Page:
20. The sentence “The quick brown fox jumps over the lazy dog.” uses every letter in the alphabet. (Developed by Western Union to Test telex/twx communications)

21. In every episode of Seinfeld there is a Superman somewhere.

22. Average life span of a major league baseball: 7 pitches.

23.The only 15-letter word that can be spelled without repeating a letter is “uncopyrightable”.

24. Did you know that there are coffee flavored PEZ?

25. The reason firehouses have circular stairways is from the days of yore when the engines were pulled by horses. The horses were stabled on the ground floor and figured out how to walk up straight staircases.

26. The airplane Buddy Holly died in was the “American Pie.” (Thus the name of the Don McLean song.)

27. Each king in a deck of playing cards represents a great king from history. Spades - King David; Clubs - Alexander the Great; Hearts -Charlemagne; and Diamonds - Julius Caesar.

28. 111,111,111 x 111,111,111 = 12,345,678,987,654,321

29. Clans of long ago that wanted to get rid of their unwanted people without killing them used to burn their houses down -- hence the expression “to get fired.”

30. Only two people signed the Declaration of Independence on July 4th, John Hancock and Charles Thomson. Most of the rest signed on August 2, but the last signature wasn’t added until 5 years later.

Tuesday, December 13, 2005

Upgrade to

It's not finished yet, but I'd like some feedback if anyone cares to comment.

The new and improved site

maniacs and astro images

Damian Peach's astro images are remarkable.

Some of the Winnipeg maniacs from runningmania got together last night for some laughs. Note the number of glasses of water. :D Lots of cheap humour in evidence and that's just the way I like it.

Monday, December 12, 2005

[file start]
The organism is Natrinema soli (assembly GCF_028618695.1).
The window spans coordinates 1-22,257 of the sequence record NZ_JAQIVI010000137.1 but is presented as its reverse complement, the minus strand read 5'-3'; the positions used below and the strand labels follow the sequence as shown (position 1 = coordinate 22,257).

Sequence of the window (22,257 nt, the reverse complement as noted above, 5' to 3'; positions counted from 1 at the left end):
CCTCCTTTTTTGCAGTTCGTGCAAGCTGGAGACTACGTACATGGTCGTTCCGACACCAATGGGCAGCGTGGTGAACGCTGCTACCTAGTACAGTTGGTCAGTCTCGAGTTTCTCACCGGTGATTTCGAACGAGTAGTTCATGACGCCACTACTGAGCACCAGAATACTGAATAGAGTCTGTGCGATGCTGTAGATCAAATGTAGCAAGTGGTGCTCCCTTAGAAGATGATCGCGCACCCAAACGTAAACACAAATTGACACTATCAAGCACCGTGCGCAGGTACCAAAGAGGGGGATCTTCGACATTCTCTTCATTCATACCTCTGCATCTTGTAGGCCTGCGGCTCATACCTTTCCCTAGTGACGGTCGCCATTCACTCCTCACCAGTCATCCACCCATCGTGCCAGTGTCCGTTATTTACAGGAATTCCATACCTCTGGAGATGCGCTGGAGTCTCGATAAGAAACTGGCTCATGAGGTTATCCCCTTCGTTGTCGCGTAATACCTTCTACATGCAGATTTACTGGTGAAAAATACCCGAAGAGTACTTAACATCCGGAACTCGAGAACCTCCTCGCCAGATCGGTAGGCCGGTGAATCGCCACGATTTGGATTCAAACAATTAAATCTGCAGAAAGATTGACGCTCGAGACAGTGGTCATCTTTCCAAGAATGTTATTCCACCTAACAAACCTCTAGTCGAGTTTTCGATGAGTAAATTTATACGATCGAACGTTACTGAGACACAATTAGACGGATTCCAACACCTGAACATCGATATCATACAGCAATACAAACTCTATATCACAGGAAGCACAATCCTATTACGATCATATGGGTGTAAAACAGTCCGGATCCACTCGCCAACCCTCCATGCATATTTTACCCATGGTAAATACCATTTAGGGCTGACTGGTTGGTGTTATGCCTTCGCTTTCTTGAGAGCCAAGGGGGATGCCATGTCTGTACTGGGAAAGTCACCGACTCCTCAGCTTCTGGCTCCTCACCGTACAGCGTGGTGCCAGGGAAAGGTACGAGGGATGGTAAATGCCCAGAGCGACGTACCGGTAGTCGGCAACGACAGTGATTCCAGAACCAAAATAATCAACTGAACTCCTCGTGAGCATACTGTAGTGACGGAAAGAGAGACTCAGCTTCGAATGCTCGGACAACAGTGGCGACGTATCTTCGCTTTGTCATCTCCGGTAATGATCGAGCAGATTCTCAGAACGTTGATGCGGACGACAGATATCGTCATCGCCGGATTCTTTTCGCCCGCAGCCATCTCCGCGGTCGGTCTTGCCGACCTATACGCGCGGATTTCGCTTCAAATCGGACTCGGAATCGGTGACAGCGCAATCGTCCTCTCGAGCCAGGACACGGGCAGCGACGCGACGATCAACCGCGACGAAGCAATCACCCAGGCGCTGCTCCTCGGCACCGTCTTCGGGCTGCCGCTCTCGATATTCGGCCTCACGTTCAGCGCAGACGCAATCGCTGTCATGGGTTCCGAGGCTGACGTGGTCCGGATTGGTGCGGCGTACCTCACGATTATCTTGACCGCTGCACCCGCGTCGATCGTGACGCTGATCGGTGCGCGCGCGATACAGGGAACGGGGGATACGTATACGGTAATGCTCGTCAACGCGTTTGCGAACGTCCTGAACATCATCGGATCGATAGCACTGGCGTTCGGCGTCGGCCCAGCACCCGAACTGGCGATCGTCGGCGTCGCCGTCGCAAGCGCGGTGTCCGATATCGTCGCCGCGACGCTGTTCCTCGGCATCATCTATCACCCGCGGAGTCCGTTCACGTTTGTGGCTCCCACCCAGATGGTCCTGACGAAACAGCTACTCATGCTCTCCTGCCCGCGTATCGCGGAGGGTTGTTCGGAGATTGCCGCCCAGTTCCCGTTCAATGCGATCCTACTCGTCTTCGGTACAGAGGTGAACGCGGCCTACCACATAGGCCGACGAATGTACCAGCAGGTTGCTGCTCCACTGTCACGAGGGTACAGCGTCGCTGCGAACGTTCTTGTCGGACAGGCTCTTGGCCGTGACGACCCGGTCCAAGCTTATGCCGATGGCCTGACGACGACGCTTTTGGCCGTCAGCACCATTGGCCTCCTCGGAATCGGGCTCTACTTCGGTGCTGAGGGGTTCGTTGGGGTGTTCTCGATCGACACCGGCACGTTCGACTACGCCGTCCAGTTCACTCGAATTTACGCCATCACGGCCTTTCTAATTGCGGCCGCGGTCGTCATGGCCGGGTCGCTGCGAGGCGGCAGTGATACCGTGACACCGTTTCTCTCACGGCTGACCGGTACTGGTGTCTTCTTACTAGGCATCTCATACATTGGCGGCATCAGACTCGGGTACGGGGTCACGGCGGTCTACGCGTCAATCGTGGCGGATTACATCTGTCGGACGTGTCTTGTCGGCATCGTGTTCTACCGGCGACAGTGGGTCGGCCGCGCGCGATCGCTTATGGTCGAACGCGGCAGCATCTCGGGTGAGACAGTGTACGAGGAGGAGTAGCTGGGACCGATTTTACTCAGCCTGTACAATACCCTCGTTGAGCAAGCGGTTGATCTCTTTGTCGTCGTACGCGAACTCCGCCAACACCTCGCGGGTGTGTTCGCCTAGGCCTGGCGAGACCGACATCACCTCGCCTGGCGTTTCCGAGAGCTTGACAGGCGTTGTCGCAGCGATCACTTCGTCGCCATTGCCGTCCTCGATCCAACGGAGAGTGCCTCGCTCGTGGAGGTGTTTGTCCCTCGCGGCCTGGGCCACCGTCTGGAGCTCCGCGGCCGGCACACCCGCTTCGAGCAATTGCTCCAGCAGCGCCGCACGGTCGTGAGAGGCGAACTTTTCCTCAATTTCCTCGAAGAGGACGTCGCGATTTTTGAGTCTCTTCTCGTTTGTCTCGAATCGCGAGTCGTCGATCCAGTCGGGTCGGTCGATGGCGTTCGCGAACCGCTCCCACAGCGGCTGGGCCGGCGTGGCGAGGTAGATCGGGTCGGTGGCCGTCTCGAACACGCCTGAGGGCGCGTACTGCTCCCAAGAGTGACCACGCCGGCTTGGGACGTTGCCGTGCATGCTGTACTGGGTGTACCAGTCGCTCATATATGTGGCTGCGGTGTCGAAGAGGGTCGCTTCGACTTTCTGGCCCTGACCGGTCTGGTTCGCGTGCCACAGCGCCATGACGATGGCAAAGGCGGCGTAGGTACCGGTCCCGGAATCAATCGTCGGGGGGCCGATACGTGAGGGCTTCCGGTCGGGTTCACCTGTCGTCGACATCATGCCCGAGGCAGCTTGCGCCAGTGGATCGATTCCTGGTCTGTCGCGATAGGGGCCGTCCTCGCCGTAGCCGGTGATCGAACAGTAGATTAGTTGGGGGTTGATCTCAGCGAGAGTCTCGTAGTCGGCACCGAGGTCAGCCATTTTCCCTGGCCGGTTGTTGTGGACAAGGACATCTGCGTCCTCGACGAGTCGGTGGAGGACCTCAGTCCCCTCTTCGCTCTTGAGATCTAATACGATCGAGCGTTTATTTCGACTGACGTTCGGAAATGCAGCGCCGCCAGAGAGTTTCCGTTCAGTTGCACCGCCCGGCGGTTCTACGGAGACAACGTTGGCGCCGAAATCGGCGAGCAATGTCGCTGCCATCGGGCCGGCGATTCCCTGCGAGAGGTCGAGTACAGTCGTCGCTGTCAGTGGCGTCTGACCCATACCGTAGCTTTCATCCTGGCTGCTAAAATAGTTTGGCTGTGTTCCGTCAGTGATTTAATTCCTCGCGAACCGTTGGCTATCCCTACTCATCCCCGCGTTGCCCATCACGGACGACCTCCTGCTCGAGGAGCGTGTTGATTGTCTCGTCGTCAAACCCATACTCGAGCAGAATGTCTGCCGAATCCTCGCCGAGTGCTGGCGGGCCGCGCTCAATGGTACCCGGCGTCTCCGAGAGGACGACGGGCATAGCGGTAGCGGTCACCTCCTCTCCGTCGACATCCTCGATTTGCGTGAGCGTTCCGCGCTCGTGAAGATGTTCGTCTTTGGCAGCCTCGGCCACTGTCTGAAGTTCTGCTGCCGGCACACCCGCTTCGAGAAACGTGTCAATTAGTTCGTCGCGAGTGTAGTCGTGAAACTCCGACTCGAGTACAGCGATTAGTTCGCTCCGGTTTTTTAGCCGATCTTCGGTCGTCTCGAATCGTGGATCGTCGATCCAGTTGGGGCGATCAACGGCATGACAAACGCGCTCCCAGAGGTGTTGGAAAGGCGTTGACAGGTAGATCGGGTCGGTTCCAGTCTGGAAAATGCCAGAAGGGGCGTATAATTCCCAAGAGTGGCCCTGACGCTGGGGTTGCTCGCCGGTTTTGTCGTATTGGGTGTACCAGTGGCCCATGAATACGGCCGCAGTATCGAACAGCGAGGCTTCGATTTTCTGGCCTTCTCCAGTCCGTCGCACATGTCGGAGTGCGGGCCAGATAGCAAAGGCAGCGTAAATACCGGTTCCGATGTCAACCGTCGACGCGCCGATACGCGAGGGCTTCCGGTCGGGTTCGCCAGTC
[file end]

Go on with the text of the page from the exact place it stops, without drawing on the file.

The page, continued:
The difference between the mile and the marathon is the difference between burning your fingers with a match and being slowly roasted over hot coals.
Hal Higdon, "On the Run from Dogs and People"

"A lot of people don't realize that about 98 percent of the running I put in is anything but glamorous: 2 percent joyful participation, 98 percent dedication! It's a tough formula. Getting out in the forest in the biting cold and the flattening heat, and putting in kilometer after kilometer."
- Rob de Castella

Veikko Karvonen, 1954 Boston Champ
-Marathon running is a terrible experience: monotonous, heavy, and exhausting.

"Marathoning is like cutting yourself unexpectedly. You dip into the pain so gradually that the damage is done before you are aware of it. Unfortunately, when the awareness comes, it is excruciating."
- John Farrington, Australian marathoner

To describe the agony of a marathon to someone who’s never run it is like trying to explain color to someone who was born blind. ~ Jerome Drayton

The marathon can humble you. Bill Rogers

Frank Shorter
-You have to forget your last marathon before you try another. Your mind can't know what's coming.


-Running is a mental sport, and we're all insane!

Go figure! They are Canucks!

The creaters of the blower.

Canadian Content is alive and well.

Sunday, December 11, 2005

computer talk

is what a

do first

in the morning!

on the link below

type in your first name.


Friday, December 9, 2005

Anyone tried this?

Christmas Cake.


1 cup of water
1 tsp baking soda
1 cup of sugar
1 tsp salt
1 cup of brown sugar
Lemon juice
4 large eggs
1 bottle Irish Whiskey
2 cups of dried fruit

Sample the Irish Whiskey to check quality.

Take a large bowl, check the Irish Whiskey again.

To be sure it is of the highest quality, pour one level cup and drink.


Turn on the electric mixer.

Beat one cup of butter in a large fluffy bowl.

Add one teaspoon of sugar.

Beat again.

At this point it's best to make sure the Irish Whiskey is still OK.

Try another cup .... just in case

Turn off the mixerer thingy.

Break 2 leggs and add to the bowl and chuck in the cup of dried fruit.

Pick the frigging fruit off the floor.

Mix on the turner.

If the fried druit gets stuck in the beaterers just pry it loose with a drewscriver.

Sample the Irish Whiskey to check for tonsisticity.

Next, sift two cups of salt.

Or something. Who giveshz a ****.

Check the Irish Whiskey.

Now shift the lemon juice and strain your nuts.

Add one table.

Add a spoon of sugar, or somefink. Whatever you can find. Greash the oven.

Turn the cake tin 360 degrees and try not to fall over. Don't forget to beat off the turner.